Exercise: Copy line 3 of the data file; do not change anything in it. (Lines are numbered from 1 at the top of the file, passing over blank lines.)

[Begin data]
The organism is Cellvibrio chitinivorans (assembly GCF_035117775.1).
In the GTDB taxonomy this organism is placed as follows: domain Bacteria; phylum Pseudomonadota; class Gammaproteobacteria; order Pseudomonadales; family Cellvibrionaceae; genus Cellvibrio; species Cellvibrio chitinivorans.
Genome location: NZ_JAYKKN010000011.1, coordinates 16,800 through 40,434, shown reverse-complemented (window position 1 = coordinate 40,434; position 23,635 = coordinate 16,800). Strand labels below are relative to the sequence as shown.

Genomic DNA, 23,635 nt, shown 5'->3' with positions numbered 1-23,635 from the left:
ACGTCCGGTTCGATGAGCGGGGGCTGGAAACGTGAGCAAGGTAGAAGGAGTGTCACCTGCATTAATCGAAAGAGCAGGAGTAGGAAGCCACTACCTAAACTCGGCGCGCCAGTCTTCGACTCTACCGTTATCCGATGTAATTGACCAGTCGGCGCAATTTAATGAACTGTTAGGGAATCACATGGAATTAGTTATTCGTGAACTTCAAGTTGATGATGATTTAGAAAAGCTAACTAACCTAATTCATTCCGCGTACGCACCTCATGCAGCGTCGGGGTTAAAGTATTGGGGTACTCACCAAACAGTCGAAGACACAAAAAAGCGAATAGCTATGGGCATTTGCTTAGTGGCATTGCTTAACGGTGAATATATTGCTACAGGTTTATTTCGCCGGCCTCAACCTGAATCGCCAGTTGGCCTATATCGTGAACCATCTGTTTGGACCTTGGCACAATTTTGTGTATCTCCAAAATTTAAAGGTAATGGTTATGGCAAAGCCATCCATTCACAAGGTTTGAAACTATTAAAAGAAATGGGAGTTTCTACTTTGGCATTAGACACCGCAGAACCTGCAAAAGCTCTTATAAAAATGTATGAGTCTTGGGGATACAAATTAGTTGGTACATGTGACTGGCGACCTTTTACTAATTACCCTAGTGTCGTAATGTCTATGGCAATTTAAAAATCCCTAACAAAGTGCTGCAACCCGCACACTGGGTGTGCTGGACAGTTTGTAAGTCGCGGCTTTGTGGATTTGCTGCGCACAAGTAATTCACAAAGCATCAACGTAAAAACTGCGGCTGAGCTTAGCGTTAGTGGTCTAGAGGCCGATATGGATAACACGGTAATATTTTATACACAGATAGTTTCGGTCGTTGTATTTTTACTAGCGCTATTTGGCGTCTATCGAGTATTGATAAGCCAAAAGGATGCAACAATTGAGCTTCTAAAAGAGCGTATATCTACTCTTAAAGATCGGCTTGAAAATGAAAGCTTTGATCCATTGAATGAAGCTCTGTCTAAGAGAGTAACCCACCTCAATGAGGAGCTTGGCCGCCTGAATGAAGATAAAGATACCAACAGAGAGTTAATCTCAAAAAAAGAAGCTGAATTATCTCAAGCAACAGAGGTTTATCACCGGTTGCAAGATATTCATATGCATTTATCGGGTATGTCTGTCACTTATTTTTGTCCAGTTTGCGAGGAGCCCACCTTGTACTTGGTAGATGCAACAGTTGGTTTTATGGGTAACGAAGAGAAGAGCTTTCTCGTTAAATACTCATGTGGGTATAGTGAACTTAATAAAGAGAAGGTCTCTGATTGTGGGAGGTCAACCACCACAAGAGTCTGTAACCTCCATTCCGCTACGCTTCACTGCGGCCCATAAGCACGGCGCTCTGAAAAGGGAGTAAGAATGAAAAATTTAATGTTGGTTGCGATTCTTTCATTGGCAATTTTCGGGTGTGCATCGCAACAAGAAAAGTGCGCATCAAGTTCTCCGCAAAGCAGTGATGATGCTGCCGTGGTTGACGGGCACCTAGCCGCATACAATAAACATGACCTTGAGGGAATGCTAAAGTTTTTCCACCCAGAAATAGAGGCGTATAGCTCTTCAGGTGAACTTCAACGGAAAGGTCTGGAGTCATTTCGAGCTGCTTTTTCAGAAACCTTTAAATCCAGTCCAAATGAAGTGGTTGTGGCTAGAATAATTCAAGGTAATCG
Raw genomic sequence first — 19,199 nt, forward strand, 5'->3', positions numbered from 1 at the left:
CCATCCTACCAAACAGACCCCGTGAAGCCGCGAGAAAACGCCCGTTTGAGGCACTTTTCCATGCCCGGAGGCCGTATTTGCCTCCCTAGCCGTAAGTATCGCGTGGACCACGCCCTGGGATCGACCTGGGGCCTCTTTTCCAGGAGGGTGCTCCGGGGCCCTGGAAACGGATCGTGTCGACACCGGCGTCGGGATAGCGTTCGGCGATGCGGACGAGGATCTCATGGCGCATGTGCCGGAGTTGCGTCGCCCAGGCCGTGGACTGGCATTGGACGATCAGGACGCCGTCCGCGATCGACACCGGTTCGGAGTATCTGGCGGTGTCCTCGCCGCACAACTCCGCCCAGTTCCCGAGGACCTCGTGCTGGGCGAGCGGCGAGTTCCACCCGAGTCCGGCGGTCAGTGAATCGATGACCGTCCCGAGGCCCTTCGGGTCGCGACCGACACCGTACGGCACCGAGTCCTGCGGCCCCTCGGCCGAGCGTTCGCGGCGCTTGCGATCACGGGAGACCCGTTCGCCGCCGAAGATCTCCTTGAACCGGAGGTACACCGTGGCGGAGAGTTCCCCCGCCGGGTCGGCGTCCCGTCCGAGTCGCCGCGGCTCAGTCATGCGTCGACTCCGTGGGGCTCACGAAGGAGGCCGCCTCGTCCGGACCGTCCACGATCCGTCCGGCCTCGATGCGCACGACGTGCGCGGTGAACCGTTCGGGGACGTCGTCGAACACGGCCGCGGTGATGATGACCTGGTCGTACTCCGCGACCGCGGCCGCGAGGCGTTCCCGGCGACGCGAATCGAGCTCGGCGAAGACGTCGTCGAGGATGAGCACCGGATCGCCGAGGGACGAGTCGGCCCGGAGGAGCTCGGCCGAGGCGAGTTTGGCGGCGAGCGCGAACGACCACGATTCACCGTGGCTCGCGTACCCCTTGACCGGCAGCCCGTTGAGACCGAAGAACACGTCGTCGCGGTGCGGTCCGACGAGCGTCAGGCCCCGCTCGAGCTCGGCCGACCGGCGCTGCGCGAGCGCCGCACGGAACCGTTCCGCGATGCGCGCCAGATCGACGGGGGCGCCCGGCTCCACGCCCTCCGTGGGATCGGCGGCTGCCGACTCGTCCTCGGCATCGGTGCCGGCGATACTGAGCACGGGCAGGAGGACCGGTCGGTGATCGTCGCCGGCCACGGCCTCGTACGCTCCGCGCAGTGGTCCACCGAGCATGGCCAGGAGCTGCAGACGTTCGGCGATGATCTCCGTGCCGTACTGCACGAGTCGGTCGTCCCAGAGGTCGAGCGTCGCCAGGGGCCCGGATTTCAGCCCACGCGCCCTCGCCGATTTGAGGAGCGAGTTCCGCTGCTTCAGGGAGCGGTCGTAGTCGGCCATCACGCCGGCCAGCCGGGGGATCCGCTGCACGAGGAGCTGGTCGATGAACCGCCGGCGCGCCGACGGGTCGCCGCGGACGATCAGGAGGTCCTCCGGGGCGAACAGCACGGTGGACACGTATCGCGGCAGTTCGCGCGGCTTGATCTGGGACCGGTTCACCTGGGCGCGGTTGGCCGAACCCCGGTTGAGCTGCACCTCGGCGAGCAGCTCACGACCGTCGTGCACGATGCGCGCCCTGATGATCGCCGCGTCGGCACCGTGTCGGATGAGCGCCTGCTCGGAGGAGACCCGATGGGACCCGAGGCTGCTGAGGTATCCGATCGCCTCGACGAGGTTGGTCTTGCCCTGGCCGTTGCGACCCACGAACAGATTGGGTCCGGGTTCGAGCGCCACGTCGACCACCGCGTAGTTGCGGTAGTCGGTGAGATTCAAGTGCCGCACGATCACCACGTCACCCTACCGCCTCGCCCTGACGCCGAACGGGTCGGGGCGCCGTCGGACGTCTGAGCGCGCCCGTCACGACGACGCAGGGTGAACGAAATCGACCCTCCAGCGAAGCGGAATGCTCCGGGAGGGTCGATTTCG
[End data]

Genome location: NZ_JAYKKN010000011.1, coordinates 16,800 through 40,434, shown reverse-complemented (window position 1 = coordinate 40,434; position 23,635 = coordinate 16,800). Strand labels below are relative to the sequence as shown.